Britain in breach of Belfast Agreement duties, says FF

ECHR to be replaced with ‘some ambiguous unknown British Bill of Rights’ - O’Callaghan

Jim O’Callaghan has sharply criticised Britain’s preparation for Brexit as “abysmal”. Photograph: Nick Bradshaw/The Irish Times

Jim O’Callaghan has sharply criticised Britain’s preparation for Brexit as “abysmal”. Photograph: Nick Bradshaw/The Irish Times

 

Nobody in Government has warned the British authorities that they are in breach of their international obligations in relation to the Belfast Agreement, the Dáil has heard.

Fianna Fáil justice spokesman Jim O’Callaghan said Ireland did not amend Articles Two and Three of the Constitution to allow “some ambiguous unknown British Bill of Rights” replace the European Convention on Human Rights Act as it operates in Northern Ireland.

He sharply criticised Britain’s preparation for Brexit as “abysmal” and warned that the British population was being guided through an enormous crisis “by inexperienced politicians whose compasses are set not by the interests of the British people but by feelings of emotion and English nationalism”.

He also said Ireland was “grossly unprepared” for Britain’s departure and he criticised the budget which was “completely inadequate in seeking to deal with the threat posed to this country by Brexit”.

Speaking during a late night debate on Budget 2017, Mr O’Callaghan warned of the constitutional as well as economic consequences of Brexit for Ireland.

Highlighting the vote in Northern Ireland to remain, he said the Government needed to “carefully nourish” the recognition by unionists for the first time that their interests are best served, not by being part of the UK, but by being part of a federal European system.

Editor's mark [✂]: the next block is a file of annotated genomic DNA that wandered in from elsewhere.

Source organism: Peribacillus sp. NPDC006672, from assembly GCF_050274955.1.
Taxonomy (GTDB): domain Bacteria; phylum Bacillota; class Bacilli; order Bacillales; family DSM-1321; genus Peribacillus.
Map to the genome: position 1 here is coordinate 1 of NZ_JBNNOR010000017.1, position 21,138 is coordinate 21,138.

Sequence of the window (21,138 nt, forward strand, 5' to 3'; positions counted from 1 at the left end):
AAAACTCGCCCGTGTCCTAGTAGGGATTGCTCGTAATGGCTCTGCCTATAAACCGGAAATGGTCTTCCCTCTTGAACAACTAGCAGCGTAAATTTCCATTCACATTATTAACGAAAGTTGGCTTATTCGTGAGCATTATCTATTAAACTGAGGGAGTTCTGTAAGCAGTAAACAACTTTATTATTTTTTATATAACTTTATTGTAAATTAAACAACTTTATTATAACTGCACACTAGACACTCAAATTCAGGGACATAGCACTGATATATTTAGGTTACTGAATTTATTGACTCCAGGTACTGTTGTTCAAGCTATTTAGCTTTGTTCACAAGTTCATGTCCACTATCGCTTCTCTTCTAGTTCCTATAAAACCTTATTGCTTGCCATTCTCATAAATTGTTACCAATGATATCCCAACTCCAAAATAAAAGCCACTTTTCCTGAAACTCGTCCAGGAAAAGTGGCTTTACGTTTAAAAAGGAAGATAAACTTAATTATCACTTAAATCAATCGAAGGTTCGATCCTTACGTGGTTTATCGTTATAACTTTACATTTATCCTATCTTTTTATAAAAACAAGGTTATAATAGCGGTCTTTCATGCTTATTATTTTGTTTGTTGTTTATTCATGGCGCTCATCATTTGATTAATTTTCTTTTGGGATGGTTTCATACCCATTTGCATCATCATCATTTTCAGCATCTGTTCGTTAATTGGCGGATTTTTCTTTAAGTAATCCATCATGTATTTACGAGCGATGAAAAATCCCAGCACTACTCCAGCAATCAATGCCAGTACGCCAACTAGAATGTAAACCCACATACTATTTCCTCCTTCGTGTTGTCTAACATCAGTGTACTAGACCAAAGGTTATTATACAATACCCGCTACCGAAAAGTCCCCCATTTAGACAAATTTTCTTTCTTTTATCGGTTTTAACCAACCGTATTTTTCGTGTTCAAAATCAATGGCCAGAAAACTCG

The Dublin Bay South TD said the decision by the British government to have a referendum on leaving the EU “will probably go down as one of the worst policy decisions of a British government since the Munich Agreement in 1938”.

Mr O’Callaghan, a barrister and Fianna Fáil’s legal adviser, pointed to the vote by the vast majority of people in 1998 to amend Articles Two and Three of the Constitution, linked to territorial claims to the North, to give effect to the Belfast Agreement.

He said it was sometimes forgotten that there were two agreements involved.

One was a multiparty agreement between the parties in Northern Ireland and the second, an international agreement between the UK and the Republic of Ireland.

British law

That agreement was registered as an international treaty in the United Nations.

“We agreed to amend Articles Two and Three of the Constitution. In return the British state agreed to change its legal system so that the European Convention on Human Rights would be incorporated into British law,” he said.

They did that by introducing the European Convention on Human Rights Act into domestic British law.

“We are now told that the British government intends to repeal the European Convention on Human Rights Act as it operates in Northern Ireland.

“Instead we are told it is going to be replaced by some ambiguous unknown British Bill of Rights.”

He pointed out that that was not what Ireland agreed to when it amended its Constitution.

“That was not what this State agreed to when we entered into an international treaty with the UK and registered in the UN.”

He added that unfortunately no one in the Irish Government was emphasising to the British government that they were in breach of their international obligations.

Mr O’Callaghan also criticised the Government for failing to be joined as a notice party in a court case in Belfast on the referendum so that the State could have given Ireland’s view on what was required based on the Belfast Agreement.

Criticising the State’s lack of preparedness for Brexit, Mr O’Callaghan said the first thing the Government needed was to have a plan for the purpose of influencing the European Commission negotiators in talks with Britain.

“We need the European Commission negotiators to recognise Ireland’s unique position because of the Border.”

He also said Ireland needed to identify what it required the EU negotiators to speak of on Ireland’s behalf when they came to negotiate with Britain.

“We need to make decisions on this island to ensure we are protected against the ramifications” of Britain’s exit.